But there was a problem with Chad’s sales pitch about their by-hand fifteen thousand case production: it didn’t come off as a pitch. No references to optimal ripeness, no rococo-esque flourishes of over-endorsement or self-aggrandizement. Chad’s non-pitch was interjected with the firsthand knowledge of a guy who helped to establish and develop the vineyards and business that his family owns, and who previously assisted in winemaking at the estate (winemaker duties are now headed up by Greg Brewer).
In other words, I bought it, because my bullsh*t meter was barely registering a tick. And after I tasted through Chad’s family’s wines – which are high quality while also being almost fiercely unadorned – I’d say the BS meter had some hard evidence to back up its initial assessment…
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A year later, and Mosel Riesling is still kicking ass. Only it took a blind tasting held in the Finger Lakes to remind me of that.
Back in August, I was asked to participate in a sensory analysis panel in Watkins Glen (Finger Lakes wine country, that is) related to a mobile wine app that has yet to hit the market. I am under a NDA, and so there’s actually not much I can tell you specifically about the event apart from the fact that I was paid for my work, and the relatively large panel also included oenologists, other bloggers like Vinesleuth, a few Finger Lakes winemakers, and some heavy-hitters in the wine judging circuit who I’ve admired for some time (it was a real trip meeting those folks). Also, the weather was f*cking incredible, which helped since my toddler daughter insisted on climbing all over the rocks of the jetty behind the Watkins Glen Harbor Hotel, which I think might have given me a few (mild) heart attacks.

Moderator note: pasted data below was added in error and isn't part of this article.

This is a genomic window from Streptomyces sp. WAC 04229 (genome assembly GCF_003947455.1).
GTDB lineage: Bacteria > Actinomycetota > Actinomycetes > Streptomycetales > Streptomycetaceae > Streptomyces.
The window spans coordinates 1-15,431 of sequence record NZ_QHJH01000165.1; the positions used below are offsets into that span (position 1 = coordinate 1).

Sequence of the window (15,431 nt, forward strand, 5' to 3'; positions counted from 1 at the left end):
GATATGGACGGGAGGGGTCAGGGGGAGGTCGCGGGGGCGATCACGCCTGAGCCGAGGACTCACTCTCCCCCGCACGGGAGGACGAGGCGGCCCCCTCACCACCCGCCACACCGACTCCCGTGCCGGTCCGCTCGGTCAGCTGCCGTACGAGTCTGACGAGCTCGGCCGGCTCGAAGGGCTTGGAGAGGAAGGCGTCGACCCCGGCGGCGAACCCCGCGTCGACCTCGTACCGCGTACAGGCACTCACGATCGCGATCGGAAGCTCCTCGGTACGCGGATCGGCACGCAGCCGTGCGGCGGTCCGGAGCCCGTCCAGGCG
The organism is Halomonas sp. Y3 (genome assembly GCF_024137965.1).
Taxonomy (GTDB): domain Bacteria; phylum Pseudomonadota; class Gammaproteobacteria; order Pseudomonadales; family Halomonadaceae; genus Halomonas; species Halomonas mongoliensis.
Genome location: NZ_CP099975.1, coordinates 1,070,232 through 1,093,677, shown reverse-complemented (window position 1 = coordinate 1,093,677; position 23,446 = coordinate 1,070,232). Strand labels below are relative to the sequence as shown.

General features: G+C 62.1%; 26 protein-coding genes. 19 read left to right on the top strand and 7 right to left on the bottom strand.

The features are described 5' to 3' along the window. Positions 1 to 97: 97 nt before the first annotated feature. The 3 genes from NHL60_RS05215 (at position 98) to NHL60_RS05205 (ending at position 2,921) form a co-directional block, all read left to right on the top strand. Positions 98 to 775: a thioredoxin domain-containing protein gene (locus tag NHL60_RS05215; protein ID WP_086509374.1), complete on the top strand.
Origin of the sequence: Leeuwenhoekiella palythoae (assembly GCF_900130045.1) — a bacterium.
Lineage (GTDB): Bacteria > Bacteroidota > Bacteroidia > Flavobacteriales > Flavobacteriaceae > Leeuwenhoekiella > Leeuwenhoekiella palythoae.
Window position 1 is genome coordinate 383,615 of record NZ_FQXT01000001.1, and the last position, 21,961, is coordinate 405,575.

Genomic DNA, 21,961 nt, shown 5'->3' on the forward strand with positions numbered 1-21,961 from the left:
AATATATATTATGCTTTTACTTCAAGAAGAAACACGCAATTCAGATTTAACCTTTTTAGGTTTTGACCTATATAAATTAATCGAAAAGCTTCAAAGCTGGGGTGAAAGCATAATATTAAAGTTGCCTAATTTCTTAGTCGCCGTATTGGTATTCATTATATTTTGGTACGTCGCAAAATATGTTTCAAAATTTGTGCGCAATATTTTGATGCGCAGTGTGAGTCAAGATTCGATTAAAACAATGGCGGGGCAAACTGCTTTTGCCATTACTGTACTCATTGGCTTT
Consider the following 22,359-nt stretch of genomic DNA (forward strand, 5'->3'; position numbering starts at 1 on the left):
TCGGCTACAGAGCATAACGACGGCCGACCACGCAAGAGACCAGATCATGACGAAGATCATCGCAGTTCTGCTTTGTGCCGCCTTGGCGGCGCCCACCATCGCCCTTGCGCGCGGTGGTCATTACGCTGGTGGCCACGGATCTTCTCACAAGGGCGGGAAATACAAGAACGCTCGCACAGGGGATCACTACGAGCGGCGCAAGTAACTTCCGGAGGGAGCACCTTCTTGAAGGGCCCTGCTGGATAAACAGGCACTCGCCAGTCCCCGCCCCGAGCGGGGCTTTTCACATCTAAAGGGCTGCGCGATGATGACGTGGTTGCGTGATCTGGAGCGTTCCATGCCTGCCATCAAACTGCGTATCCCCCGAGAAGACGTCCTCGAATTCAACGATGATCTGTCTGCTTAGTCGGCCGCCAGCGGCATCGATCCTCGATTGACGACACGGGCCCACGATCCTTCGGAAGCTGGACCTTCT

The blind analysis did not include FLX wines, though I did manage to sneak in a (non-blind) tasting of a some recent Fox Run Vineyards releases with winemakers Peter Bell and Tricia Renshaw. That was a trip highlight for me; their wines continue to improve at a dramatic rate, and they have some very interesting things going on in their 2010 and 2011 Rieslings.
It’s a shame that there weren’t any FLX wines in the lineup, because the wines that I tasted blind over the few days of that sensory eval were, on the whole, not-so-hot. I’d have welcomed a few FLX stalwarts in those glasses, believe me. And once I figured out that we were tasting the wine flights in duplicate, I started to cringe… “Oh sh*t… this means I’m gonna have to taste through that funky-ass, over-oaked, buttery Syrah flight again!” Let’s just say it was good I was getting paid, otherwise I’d have been tempted to skip out to the jetty with my daughter.
A few notable exceptions did crop up through those flights, and I noted one particular white wine that tasted familiar to me, and was clearly a full head-and-shoulders quality level above the rest of the pack of dozens and dozens of budget-priced wines that we tasted (and I’m talking Kevin-Garnett-standing-next-to-me sized head-and-shoulders height difference, here)…